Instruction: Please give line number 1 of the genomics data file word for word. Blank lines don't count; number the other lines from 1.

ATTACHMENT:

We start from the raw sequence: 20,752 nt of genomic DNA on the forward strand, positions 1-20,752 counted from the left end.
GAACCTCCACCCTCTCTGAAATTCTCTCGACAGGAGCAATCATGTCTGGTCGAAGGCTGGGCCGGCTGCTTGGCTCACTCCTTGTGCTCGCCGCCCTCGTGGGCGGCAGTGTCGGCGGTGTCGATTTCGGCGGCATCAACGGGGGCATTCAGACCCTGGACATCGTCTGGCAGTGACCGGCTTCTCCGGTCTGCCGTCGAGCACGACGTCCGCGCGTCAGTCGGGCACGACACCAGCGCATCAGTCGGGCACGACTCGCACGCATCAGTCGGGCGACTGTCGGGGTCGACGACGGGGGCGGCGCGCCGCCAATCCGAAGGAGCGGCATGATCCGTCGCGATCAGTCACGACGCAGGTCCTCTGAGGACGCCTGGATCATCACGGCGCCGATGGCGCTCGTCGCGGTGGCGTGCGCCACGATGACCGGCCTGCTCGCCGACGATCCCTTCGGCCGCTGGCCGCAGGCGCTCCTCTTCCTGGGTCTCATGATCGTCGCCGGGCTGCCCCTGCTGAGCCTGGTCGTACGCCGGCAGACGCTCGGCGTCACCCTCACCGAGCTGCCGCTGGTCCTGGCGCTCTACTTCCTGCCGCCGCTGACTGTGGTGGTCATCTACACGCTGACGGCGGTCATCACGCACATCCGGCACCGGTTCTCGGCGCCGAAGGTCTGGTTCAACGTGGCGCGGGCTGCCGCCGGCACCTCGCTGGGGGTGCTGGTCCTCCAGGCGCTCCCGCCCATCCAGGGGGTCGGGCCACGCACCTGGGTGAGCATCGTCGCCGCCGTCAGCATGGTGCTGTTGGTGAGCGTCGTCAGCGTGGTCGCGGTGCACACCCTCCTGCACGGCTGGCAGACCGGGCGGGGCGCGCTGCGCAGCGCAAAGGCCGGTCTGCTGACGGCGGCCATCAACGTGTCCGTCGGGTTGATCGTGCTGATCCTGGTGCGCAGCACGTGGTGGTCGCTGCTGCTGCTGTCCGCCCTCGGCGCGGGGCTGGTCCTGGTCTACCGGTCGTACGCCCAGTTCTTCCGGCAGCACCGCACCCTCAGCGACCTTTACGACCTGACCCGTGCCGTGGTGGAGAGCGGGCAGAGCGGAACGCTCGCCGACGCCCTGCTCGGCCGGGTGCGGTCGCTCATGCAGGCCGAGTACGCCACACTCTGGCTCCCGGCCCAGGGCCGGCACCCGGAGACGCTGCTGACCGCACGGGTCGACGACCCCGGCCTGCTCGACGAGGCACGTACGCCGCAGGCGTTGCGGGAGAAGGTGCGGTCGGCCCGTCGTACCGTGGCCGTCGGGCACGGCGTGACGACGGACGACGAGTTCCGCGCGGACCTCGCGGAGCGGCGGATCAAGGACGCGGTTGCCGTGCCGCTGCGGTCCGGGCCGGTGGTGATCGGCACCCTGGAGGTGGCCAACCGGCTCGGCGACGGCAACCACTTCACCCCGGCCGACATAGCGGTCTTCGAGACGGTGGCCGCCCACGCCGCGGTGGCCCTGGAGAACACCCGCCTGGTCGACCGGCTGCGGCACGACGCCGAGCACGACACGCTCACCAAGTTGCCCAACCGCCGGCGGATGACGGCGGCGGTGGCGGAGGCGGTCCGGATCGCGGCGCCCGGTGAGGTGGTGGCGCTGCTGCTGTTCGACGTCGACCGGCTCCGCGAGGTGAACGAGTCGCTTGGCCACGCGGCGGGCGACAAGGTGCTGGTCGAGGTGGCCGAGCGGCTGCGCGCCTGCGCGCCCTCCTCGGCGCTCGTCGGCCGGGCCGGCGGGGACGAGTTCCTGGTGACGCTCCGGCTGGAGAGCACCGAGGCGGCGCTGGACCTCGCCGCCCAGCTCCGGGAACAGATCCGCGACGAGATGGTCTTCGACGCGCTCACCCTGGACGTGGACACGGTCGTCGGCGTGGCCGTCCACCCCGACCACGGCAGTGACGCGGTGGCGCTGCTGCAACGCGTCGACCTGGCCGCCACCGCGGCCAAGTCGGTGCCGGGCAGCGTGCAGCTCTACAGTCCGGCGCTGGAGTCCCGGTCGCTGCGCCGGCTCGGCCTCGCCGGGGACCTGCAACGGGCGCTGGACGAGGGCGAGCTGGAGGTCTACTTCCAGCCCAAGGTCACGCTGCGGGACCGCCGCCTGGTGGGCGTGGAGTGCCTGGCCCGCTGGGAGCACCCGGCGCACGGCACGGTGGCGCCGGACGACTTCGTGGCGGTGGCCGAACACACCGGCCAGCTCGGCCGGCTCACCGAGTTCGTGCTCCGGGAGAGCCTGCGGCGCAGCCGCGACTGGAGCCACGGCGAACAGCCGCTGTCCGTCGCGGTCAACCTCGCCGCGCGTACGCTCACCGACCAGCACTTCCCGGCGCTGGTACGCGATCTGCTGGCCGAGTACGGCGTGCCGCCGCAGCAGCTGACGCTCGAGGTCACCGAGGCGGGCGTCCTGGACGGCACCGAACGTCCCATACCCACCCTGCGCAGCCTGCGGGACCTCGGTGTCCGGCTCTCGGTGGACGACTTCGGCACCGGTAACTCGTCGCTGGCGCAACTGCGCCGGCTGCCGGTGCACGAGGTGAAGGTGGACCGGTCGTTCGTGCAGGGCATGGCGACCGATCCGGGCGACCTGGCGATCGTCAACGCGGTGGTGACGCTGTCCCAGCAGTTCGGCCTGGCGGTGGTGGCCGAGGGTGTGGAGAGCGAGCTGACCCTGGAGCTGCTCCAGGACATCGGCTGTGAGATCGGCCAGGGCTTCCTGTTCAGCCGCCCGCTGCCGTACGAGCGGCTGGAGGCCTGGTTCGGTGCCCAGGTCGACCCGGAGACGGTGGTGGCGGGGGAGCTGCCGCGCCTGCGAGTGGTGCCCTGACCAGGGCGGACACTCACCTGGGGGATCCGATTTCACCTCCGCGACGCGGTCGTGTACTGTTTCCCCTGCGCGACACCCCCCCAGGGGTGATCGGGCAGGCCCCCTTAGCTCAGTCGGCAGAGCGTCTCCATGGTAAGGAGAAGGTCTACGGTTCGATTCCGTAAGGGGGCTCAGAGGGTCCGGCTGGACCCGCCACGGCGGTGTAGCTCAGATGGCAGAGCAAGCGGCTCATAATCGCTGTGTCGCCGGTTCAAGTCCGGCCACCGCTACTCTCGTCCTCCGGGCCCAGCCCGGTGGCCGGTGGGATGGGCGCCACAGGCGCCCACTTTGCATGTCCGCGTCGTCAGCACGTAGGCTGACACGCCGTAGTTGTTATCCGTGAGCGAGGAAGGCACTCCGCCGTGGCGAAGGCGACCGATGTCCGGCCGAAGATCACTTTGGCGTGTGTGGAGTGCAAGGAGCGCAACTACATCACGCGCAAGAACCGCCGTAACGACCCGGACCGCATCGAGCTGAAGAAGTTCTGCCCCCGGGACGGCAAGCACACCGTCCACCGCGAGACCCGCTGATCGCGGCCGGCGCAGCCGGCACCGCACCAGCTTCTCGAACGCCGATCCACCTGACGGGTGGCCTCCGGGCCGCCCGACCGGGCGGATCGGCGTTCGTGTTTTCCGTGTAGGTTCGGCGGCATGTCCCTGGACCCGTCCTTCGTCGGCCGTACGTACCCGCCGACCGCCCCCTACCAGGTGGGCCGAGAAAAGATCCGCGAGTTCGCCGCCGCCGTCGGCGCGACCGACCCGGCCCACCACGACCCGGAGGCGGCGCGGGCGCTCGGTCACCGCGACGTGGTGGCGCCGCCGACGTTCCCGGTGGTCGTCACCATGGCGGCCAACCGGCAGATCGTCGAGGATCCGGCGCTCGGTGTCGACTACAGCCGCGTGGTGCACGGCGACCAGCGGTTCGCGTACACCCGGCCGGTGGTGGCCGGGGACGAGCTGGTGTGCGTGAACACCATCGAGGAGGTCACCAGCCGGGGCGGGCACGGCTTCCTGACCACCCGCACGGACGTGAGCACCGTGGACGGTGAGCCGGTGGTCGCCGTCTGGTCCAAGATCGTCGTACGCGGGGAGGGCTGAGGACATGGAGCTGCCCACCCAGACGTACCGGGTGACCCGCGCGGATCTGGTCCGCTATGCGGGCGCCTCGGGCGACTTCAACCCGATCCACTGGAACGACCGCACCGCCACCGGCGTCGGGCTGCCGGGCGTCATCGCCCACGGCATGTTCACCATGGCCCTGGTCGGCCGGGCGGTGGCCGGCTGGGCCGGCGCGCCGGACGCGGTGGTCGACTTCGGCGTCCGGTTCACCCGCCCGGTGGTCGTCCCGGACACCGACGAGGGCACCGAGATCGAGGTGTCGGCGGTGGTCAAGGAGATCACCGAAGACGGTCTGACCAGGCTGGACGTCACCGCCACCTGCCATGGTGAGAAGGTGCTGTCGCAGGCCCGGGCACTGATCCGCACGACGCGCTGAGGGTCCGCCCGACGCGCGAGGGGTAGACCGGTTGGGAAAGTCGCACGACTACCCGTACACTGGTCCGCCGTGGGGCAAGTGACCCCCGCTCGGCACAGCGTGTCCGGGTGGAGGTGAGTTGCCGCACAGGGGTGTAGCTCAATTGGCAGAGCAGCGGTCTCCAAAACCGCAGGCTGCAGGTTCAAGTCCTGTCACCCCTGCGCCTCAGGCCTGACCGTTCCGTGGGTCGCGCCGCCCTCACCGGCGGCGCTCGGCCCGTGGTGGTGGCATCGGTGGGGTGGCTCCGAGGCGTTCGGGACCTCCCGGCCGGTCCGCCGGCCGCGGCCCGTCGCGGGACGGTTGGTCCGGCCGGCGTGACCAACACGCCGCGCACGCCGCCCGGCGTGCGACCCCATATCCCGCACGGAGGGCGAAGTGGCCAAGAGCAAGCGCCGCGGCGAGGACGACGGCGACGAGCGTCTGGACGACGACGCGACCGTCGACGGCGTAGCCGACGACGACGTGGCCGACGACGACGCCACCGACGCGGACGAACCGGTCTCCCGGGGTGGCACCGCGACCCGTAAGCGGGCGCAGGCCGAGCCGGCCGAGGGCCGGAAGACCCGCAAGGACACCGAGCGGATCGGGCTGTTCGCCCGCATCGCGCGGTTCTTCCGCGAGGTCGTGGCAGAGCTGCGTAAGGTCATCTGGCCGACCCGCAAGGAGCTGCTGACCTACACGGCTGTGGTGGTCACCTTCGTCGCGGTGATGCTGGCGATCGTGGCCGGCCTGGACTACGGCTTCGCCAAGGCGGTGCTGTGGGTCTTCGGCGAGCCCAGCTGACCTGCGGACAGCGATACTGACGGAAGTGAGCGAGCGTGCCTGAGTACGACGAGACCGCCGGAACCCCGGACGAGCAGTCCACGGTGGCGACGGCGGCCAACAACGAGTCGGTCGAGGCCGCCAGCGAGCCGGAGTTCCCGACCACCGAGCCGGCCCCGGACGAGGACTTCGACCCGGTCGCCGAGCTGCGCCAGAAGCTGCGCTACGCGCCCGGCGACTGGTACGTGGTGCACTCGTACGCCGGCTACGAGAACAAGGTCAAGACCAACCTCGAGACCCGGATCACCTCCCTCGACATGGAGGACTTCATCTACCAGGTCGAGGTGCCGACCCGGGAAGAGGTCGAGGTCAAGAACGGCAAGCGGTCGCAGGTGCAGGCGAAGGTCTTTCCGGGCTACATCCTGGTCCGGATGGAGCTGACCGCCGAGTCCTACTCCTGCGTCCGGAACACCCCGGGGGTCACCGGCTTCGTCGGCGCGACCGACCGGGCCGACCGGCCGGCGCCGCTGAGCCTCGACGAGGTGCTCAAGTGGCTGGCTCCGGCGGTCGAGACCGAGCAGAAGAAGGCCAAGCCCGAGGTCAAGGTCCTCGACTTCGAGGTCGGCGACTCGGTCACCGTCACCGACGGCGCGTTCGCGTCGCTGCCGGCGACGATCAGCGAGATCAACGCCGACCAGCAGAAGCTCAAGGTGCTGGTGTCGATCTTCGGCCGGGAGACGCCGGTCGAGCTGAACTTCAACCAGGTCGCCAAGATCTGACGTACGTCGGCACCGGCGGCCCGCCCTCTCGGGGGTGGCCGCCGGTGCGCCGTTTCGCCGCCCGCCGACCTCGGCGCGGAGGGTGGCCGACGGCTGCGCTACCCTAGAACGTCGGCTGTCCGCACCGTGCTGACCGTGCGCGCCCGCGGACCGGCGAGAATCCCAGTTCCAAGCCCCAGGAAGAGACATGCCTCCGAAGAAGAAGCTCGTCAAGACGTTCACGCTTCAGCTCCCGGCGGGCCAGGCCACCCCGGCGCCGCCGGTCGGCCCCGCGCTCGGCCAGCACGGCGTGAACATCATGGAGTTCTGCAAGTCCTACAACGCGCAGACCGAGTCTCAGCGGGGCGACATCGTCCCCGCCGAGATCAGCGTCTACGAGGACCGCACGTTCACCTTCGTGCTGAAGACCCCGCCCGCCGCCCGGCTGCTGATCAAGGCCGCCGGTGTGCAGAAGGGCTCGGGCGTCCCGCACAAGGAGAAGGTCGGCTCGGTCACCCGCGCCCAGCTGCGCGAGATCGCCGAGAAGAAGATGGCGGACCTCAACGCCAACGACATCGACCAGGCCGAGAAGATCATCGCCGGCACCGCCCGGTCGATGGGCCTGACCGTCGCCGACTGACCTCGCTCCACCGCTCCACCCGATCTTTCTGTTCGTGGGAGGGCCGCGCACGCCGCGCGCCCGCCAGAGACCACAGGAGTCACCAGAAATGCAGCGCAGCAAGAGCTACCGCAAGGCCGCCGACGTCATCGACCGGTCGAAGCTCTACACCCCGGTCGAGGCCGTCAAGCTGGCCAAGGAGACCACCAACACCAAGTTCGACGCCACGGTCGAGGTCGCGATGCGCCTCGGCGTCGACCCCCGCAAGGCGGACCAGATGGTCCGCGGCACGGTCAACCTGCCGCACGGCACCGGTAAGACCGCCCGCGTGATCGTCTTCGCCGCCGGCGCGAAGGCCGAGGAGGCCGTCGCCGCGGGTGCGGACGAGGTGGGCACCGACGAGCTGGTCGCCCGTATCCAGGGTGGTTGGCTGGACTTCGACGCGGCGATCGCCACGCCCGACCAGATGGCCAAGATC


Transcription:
We start from the raw sequence: 20,752 nt of genomic DNA on the forward strand, positions 1-20,752 counted from the left end.